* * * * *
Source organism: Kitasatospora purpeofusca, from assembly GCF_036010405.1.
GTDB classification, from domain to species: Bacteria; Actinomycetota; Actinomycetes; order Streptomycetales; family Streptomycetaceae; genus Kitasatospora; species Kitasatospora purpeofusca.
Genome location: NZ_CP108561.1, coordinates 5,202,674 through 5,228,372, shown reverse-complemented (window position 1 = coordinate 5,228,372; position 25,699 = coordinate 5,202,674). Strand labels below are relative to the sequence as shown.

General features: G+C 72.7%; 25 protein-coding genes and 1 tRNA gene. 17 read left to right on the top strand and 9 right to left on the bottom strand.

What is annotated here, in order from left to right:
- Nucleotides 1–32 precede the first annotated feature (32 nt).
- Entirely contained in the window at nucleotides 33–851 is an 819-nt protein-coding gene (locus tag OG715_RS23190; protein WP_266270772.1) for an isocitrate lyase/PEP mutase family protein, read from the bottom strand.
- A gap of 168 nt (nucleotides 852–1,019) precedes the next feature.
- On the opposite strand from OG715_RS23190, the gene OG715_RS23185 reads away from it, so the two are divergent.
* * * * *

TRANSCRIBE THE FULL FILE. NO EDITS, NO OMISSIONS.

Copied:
Source organism: Kitasatospora purpeofusca, from assembly GCF_036010405.1.
GTDB classification, from domain to species: Bacteria; Actinomycetota; Actinomycetes; order Streptomycetales; family Streptomycetaceae; genus Kitasatospora; species Kitasatospora purpeofusca.
Genome location: NZ_CP108561.1, coordinates 5,202,674 through 5,228,372, shown reverse-complemented (window position 1 = coordinate 5,228,372; position 25,699 = coordinate 5,202,674). Strand labels below are relative to the sequence as shown.

General features: G+C 72.7%; 25 protein-coding genes and 1 tRNA gene. 17 read left to right on the top strand and 9 right to left on the bottom strand.

What is annotated here, in order from left to right:
- Nucleotides 1–32 precede the first annotated feature (32 nt).
- Entirely contained in the window at nucleotides 33–851 is an 819-nt protein-coding gene (locus tag OG715_RS23190; protein WP_266270772.1) for an isocitrate lyase/PEP mutase family protein, read from the bottom strand.
- A gap of 168 nt (nucleotides 852–1,019) precedes the next feature.
- On the opposite strand from OG715_RS23190, the gene OG715_RS23185 reads away from it, so the two are divergent.